There is no one treatment that’s right for everyone, and it can be difficult for both you and your doctors to decide which is best for you.
It’s important that doctors personalise treatment and take into account a person’s physical health, rather than just their age, when deciding which treatment is the most appropriate for them. The National Service Framework for Older People, which was produced by the Department of Health, gives guidance on this. It states that NHS services should be provided equally to everyone, regardless of age, based on their medical situation only.
You can view the National Service Framework for Older People on the Department of Health website.
You or your family may be concerned that you won’t be offered the best or more expensive treatments if you are older. But your age shouldn’t influence the treatment you are offered. If your doctors say that a specific type of treatment is not suitable for you, you are entitled to ask why. Most specialists are very approachable and, when discussing treatment options with you, will be happy to explain their preferred choice of treatment. If you aren’t satisfied with their answer, or if you don’t feel able to talk easily to your doctor, you can ask for a second opinion from another specialist. Your GP or current specialist can refer you.
Some doctors are reluctant to give treatments that may cause severe side effects to older people. If you feel that this is happening, you can ask why a particular treatment is not being offered to you. You may find it helpful to take someone for support. You could also ask for a second opinion.
Talking to your doctor and specialist nurseBack to top
If you’re worried that you may not be having the best treatment for your cancer it’s best to discuss this with your doctor or specialist nurse. They can then explain why they feel that the treatment they have recommended is best for you.
All medical discussions, and the way treatments are given, should aim to maintain your dignity and freedom of choice, whatever your age.
The National Service Framework for Older People (produced by the Department of Health) provides guidance on this. You have a right to expect the people caring for you will respect your privacy and be sensitive to your needs. This may be as simple as asking what you would like to be called, rather than assuming that they can call you by your first name.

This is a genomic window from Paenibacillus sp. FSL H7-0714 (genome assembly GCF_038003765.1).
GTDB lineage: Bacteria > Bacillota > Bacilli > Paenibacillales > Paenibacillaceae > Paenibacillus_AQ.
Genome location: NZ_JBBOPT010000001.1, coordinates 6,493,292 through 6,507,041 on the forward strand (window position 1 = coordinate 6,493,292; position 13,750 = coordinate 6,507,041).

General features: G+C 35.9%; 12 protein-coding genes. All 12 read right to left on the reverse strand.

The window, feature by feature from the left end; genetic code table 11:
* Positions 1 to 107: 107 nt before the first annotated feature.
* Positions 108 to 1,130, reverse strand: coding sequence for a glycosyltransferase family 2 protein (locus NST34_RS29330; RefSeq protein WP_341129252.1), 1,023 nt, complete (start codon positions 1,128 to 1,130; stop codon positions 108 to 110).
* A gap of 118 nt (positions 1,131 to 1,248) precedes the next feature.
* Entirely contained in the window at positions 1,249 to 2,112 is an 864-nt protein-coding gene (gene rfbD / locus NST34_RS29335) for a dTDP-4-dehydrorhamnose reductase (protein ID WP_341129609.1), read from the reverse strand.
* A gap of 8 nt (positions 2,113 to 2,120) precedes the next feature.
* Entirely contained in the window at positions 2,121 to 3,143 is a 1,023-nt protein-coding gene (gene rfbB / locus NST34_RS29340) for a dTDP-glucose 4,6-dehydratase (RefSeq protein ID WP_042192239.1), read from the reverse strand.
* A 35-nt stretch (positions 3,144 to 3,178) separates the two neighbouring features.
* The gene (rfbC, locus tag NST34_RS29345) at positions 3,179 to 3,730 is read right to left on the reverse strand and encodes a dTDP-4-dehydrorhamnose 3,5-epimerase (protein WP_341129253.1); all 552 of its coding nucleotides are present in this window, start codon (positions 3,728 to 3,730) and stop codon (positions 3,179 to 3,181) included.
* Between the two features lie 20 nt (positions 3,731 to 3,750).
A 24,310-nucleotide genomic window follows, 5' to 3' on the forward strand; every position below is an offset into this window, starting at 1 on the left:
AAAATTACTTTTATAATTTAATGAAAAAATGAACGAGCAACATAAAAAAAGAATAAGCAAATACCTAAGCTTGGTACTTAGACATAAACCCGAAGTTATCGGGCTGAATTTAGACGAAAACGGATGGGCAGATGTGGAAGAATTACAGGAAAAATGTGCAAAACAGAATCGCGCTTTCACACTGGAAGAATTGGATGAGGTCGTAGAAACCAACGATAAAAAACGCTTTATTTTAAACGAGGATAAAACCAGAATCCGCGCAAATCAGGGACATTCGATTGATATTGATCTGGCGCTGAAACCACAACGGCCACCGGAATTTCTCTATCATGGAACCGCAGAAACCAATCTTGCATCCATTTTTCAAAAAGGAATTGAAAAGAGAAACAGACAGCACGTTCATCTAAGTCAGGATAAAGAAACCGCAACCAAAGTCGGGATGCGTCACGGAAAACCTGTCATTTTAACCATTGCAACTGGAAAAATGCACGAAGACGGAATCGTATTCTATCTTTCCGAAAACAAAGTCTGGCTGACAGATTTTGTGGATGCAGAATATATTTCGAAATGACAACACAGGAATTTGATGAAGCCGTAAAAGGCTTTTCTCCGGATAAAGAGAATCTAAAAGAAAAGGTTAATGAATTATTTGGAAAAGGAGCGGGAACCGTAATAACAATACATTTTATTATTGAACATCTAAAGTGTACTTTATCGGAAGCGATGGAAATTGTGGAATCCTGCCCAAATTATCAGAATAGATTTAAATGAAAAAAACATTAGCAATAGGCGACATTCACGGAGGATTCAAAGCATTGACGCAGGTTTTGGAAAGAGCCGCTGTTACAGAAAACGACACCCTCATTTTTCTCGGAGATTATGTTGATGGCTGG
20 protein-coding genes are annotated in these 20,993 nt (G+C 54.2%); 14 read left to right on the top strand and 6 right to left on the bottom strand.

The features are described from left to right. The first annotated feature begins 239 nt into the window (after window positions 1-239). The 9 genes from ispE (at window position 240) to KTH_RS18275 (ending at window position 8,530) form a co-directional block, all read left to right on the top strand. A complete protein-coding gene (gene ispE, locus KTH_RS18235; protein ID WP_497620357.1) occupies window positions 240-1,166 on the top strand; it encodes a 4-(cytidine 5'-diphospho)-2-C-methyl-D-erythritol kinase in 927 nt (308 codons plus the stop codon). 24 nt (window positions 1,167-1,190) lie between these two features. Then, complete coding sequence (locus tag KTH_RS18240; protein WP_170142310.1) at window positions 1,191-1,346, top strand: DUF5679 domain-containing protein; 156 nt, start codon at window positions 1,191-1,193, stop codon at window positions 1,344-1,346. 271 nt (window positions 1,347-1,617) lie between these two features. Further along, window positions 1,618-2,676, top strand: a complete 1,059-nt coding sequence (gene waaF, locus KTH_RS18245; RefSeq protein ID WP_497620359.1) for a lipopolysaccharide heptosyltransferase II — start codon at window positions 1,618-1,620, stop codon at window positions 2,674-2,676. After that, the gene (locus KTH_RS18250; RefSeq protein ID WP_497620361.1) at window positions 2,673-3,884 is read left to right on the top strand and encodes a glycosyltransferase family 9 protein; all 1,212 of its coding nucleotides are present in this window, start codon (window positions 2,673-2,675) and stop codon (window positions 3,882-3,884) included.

Respect by medical and nursing staff should extend to providing privacy when parts of your body are exposed for examinations. If you find a situation embarrassing or distressing, then let your doctor or nurse know so that they can help to make things more comfortable and less embarrassing for you. You will probably have had experience of being assertive in different situations during your life, and you can use this skill, if necessary, to maintain your dignity while you are having medical care. You may find it helpful to take a relative or friend with you to appointments for extra support.
You are entitled to have as much information as you need to help you understand your diagnosis and the treatments that are proposed, so that you can make informed choices.
Consenting to treatmentBack to top
Before you have any treatment your doctor will explain its aims to you. They will usually ask you to sign a form saying that you give your permission (consent) for the hospital staff to give you the treatment.
No medical treatment can be given without your consent, and before you are asked to sign the form, you should have been given full information about:
- the type and extent of the treatment you are advised to have
- the advantages and disadvantages
- any other treatments that may be available
- any significant risks or side effects (both short and long term)
- what the treatment aims to achieve.
If you don’t understand what you have been told, let the staff know straight away so that they can explain again. Some cancer treatments are complex, so it’s not unusual for people to need things explained more than once.
It’s often a good idea to have a relative or friend with you when the treatment is explained, to help you remember the discussion more fully. You may also find it useful to write down a list of questions before your appointment.
You are also free to choose not to have the treatment. The staff can explain what may happen if you don’t have it. It’s important to tell a doctor or your nurse in charge, so that they can record your decision in your medical notes. You don’t have to give a reason for not wanting to have treatment, but it can help to let the staff know your concerns so they can give you the best advice.
You might find our information on making treatment decisions useful.